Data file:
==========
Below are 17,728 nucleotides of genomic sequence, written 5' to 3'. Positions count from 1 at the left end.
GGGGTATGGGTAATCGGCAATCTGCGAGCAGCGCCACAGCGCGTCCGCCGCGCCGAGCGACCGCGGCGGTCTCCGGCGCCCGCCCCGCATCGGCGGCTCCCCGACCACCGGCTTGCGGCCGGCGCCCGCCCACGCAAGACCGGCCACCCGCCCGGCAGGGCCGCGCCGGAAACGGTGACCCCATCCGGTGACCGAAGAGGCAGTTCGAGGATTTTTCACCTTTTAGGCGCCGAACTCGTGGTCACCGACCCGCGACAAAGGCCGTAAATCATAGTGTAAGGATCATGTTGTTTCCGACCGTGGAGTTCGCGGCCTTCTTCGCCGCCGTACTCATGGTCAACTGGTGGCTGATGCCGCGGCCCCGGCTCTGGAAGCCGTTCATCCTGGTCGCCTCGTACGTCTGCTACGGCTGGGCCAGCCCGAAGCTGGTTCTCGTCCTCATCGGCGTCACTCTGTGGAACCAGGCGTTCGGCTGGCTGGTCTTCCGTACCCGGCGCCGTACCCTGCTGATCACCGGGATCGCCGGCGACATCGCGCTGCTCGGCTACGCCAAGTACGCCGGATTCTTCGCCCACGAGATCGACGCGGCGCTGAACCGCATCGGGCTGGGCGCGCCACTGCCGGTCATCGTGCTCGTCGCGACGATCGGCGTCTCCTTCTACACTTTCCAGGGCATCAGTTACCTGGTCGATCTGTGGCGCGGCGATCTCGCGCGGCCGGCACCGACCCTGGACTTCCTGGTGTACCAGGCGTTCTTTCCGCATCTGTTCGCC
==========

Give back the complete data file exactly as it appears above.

Below are 17,728 nucleotides of genomic sequence, written 5' to 3'. Positions count from 1 at the left end.
GGGGTATGGGTAATCGGCAATCTGCGAGCAGCGCCACAGCGCGTCCGCCGCGCCGAGCGACCGCGGCGGTCTCCGGCGCCCGCCCCGCATCGGCGGCTCCCCGACCACCGGCTTGCGGCCGGCGCCCGCCCACGCAAGACCGGCCACCCGCCCGGCAGGGCCGCGCCGGAAACGGTGACCCCATCCGGTGACCGAAGAGGCAGTTCGAGGATTTTTCACCTTTTAGGCGCCGAACTCGTGGTCACCGACCCGCGACAAAGGCCGTAAATCATAGTGTAAGGATCATGTTGTTTCCGACCGTGGAGTTCGCGGCCTTCTTCGCCGCCGTACTCATGGTCAACTGGTGGCTGATGCCGCGGCCCCGGCTCTGGAAGCCGTTCATCCTGGTCGCCTCGTACGTCTGCTACGGCTGGGCCAGCCCGAAGCTGGTTCTCGTCCTCATCGGCGTCACTCTGTGGAACCAGGCGTTCGGCTGGCTGGTCTTCCGTACCCGGCGCCGTACCCTGCTGATCACCGGGATCGCCGGCGACATCGCGCTGCTCGGCTACGCCAAGTACGCCGGATTCTTCGCCCACGAGATCGACGCGGCGCTGAACCGCATCGGGCTGGGCGCGCCACTGCCGGTCATCGTGCTCGTCGCGACGATCGGCGTCTCCTTCTACACTTTCCAGGGCATCAGTTACCTGGTCGATCTGTGGCGCGGCGATCTCGCGCGGCCGGCACCGACCCTGGACTTCCTGGTGTACCAGGCGTTCTTTCCGCATCTGTTCGCC